# Ten grams of iron cooled from 60.4 °C to 35.0°C, and released 114 J of heat in the process. What is the specific heat of iron?

##### 1 Answer

#### Explanation:

Your tool of choice here will be the equation

#color(blue)(|bar(ul(color(white)(a/a)q = m * c * DeltaTcolor(white)(a/a)|)))" "# , where

*change in temperature*, defined as the difference between the **final temperature** and the **initial temperature**

Now, because your sample of iron is *being cooled*, the heat it released will actually carry a *negative sign*.

#q = -"114 J"#

That happens because the final temperature of the sample is **lower** than the initial temperature, which makes the *change in temperature* negative.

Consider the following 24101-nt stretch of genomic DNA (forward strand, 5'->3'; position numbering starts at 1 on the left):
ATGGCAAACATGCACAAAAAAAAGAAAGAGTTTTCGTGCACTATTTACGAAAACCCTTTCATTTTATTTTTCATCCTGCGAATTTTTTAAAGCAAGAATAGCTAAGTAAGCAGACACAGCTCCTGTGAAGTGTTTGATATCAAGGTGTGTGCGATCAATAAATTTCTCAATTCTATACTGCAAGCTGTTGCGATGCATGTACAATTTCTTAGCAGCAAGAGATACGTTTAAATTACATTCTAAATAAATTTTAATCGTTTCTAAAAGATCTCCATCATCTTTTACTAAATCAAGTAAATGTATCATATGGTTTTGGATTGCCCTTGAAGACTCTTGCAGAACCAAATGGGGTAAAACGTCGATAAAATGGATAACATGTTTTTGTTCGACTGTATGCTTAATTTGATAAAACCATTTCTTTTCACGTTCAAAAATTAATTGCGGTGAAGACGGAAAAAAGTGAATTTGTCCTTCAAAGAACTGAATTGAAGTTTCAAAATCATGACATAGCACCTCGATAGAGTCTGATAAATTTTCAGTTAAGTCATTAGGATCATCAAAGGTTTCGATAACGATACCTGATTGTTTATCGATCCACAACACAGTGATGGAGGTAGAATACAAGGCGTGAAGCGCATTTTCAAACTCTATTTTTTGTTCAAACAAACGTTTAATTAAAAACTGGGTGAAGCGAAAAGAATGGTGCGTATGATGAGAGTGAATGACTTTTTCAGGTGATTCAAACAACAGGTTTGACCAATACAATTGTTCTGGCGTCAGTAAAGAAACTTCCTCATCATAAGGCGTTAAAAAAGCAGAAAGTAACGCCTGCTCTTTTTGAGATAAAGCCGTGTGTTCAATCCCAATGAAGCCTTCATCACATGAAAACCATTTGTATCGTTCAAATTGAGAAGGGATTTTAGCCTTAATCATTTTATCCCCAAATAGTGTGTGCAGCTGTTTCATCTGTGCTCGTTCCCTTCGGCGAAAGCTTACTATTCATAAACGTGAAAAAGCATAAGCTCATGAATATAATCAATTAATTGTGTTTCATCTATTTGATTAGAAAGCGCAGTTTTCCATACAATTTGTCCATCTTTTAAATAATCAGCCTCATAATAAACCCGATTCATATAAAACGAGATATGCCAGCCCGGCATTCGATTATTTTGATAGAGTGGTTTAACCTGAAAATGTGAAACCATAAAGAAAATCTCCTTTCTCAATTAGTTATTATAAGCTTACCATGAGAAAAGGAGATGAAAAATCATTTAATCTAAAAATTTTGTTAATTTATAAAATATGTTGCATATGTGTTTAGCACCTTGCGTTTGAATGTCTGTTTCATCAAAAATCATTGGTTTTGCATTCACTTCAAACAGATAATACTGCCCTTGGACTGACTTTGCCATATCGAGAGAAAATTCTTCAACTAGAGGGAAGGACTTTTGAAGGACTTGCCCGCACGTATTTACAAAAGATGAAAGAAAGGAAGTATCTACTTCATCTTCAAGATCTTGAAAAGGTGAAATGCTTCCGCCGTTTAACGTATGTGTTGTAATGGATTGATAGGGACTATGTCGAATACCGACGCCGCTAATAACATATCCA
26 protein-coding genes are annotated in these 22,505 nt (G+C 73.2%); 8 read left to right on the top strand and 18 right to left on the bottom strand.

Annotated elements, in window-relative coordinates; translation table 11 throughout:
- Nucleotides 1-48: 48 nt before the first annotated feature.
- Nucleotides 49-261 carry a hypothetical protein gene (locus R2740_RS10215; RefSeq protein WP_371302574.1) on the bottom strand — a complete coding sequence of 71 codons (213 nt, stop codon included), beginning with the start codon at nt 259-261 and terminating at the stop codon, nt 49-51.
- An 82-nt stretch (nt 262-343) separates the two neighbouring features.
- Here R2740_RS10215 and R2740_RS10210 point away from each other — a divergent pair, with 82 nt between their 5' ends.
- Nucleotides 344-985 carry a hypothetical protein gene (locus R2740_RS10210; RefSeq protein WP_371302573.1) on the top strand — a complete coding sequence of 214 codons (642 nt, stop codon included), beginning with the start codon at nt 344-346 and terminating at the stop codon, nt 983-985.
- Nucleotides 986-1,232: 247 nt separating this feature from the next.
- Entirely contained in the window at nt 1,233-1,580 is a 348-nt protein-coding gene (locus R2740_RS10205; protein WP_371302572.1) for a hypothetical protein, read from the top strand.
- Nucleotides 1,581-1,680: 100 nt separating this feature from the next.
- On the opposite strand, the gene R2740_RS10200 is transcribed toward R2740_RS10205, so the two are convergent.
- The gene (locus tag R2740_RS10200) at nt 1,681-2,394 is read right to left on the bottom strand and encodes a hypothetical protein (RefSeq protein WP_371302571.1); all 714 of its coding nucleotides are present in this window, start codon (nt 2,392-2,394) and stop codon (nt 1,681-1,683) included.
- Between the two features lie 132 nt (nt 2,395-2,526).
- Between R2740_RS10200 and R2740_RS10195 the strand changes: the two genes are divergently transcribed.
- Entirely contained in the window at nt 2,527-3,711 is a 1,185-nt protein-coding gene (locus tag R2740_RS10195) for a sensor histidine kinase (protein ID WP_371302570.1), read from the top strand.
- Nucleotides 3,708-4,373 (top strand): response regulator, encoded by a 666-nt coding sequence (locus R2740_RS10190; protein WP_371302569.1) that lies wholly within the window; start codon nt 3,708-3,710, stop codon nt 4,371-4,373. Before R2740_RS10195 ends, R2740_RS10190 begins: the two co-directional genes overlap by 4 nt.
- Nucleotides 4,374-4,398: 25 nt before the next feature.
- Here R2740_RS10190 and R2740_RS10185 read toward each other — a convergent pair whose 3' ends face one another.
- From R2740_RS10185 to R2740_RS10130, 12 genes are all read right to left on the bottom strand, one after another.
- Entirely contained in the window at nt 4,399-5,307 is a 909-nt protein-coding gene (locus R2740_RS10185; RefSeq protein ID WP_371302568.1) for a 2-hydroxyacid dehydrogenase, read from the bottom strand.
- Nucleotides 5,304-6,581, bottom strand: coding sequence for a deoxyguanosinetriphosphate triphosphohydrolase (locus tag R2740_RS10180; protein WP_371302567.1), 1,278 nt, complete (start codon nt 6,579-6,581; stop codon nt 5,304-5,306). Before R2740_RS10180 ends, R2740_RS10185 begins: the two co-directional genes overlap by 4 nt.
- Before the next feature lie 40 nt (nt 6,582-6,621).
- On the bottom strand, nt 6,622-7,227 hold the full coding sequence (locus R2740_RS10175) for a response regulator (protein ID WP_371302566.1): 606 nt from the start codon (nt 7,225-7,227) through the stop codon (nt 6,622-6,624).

You will have

#DeltaT = 35.0^@"C" - 60.4^@"C" = -25.4^@"C"#

All you have to do now is rearrange the equation to solve for

#q = m * c * DeltaT implies c = q/(m * DeltaT)#

Plug in your values to find

#c = (-"114 J")/("10 g" * (-25.4^@"C")) = color(green)(|bar(ul(color(white)(a/a)color(black)("0.45 J g"^(-1)""^@"C"^(-1))color(white)(a/a)|)))#

I'll leave the answer rounded to two **sig figs**.

Iron's specific heat is listed as being equal to

http://www2.ucdsb.on.ca/tiss/stretton/database/Specific_Heat_Capacity_Table.html